~ Literary Section: Art Work, Poems                           Page 6

~ Daily Scripture Verses                                            Page 9

~ Announcement/ Pulpit Supply                                 Page 10

MEDITATION                                 Psalm 1


The whole first Psalm is a description of what God has done upon and in the heart and soul of a regenerated son/daughter of His by faith in the Lord Jesus Christ.

Hence, an introduction to the whole book of Psalms. In the Book of Psalms, we find the pilgrim’s journey and the diary of his/her walk with the Lord as he/she treads upon darkness in the world of sin and misery.

For that reason, we are told, that, The Law of God is his Light onto the path of glory. The daily struggles in life cannot surpass the joy that the Word of God brings to his heart and mind. And though the pilgrim’s place in the world is surrounded with “ungodly sinners whose mouth is full of bitterness, lies and mockery,” peace and comfort never leave him, for God is with him and always for him.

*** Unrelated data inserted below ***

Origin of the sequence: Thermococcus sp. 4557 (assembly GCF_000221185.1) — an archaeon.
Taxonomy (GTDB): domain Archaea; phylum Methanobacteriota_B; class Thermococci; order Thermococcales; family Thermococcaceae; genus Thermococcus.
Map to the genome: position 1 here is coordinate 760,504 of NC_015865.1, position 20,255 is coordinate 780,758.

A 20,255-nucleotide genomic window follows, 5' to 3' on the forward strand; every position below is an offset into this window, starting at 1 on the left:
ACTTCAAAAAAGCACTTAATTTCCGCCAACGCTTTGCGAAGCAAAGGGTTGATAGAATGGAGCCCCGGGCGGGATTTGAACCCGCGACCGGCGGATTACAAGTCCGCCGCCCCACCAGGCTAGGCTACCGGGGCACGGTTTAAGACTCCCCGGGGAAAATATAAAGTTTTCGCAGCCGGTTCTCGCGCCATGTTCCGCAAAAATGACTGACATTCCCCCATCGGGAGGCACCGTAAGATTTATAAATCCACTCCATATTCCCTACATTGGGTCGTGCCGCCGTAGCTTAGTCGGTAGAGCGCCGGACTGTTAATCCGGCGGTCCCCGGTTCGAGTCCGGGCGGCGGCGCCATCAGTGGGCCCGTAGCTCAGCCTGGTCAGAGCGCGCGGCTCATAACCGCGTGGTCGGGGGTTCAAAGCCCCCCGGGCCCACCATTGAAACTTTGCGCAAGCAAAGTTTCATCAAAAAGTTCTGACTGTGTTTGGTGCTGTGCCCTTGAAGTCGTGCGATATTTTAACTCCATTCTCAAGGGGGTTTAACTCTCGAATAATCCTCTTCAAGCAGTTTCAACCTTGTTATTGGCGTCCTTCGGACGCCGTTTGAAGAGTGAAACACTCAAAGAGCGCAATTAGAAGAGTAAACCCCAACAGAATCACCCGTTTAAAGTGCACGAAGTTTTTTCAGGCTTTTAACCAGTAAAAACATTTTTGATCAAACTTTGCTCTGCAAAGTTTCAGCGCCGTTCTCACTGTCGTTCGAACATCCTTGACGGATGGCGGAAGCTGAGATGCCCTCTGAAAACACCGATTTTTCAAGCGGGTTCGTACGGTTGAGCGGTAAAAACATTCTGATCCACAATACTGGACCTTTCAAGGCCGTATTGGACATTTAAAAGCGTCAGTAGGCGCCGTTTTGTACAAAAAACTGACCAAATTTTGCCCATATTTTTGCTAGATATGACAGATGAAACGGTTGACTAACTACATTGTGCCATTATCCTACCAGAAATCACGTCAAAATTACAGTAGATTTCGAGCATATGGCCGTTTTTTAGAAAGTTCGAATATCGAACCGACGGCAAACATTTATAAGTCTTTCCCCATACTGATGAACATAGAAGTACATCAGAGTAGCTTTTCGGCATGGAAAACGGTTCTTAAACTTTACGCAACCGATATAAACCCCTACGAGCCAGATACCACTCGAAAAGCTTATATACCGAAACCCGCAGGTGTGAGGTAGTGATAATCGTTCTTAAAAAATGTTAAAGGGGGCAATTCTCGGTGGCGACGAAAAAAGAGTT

We have a clear picture, therefore, of what would be life is for the godly during and throughout their journey with God in this world. A life full of trials, temptations, enemies within and without the fold, and thus persecution for righteousness’ sake; and apart from the grace of God, he would never have continued in his journey by and in his own strength, for it will surely fail him!

We note further that the pilgrim is pronounced as “blessed” essentially not for his external deportment but for his inward affections upon God’s Law produced by the Holy Spirit which caused his abhorrence of evil and thus, of evil men. This is the outstanding character of one who is poor in spirit and yet so rich in Christ for all the blessings which flow from the cross of Jesus into his heart and soul.

Besides, the pilgrim’s bread and water are drawn out of the cisterns of God’s constant provision from His Word. He daily receives and meditates upon God’s Word with great delight, and thus always guided and guarded by it wherever and whatever life brings him!

Keep in mind too, that, the pilgrim’s hope [i.e., future expectation] is likewise grounded upon God’s Word. His eyes are fixed in the glory that awaits him when His Savior comes again to bring him Home! The ungodly are not so; for the Savior’s judgment is their lot against their wicked works when He returns.